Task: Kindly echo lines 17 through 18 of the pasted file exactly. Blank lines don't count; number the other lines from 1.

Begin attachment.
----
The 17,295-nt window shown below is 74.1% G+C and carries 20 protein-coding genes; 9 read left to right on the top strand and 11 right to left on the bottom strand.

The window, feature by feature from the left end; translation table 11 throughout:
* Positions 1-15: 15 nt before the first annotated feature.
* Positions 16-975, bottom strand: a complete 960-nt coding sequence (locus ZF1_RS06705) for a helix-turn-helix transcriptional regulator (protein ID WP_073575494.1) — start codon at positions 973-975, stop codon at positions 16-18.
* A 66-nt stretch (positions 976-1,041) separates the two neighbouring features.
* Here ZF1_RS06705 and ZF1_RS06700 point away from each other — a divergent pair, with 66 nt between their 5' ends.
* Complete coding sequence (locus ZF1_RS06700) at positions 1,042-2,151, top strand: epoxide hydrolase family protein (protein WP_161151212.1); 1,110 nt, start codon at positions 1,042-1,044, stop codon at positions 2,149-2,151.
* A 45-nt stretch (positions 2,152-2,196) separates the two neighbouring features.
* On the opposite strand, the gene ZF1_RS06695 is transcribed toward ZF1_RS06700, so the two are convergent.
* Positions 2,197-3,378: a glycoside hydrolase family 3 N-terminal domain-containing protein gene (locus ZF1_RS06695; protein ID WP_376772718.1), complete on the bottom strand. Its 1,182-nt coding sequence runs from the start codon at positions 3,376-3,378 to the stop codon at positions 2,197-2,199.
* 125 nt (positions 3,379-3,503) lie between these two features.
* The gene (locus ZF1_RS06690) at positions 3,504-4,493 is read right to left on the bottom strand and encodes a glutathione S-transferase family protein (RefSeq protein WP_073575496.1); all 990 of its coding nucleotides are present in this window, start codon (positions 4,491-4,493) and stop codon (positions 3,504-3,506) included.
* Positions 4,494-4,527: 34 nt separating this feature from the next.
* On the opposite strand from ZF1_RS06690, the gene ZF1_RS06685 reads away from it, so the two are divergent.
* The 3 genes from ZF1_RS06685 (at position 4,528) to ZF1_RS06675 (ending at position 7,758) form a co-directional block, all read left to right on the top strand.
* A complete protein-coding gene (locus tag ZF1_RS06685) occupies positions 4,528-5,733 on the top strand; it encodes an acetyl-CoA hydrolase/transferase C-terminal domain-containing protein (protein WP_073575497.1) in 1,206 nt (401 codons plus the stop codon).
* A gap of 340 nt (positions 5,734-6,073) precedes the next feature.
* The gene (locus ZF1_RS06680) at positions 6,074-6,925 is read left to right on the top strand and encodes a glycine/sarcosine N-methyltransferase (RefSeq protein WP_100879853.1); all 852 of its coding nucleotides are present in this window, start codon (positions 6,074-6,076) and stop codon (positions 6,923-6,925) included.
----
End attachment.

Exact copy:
* A gap of 340 nt (positions 5,734-6,073) precedes the next feature.
* The gene (locus ZF1_RS06680) at positions 6,074-6,925 is read left to right on the top strand and encodes a glycine/sarcosine N-methyltransferase (RefSeq protein WP_100879853.1); all 852 of its coding nucleotides are present in this window, start codon (positions 6,074-6,076) and stop codon (positions 6,923-6,925) included.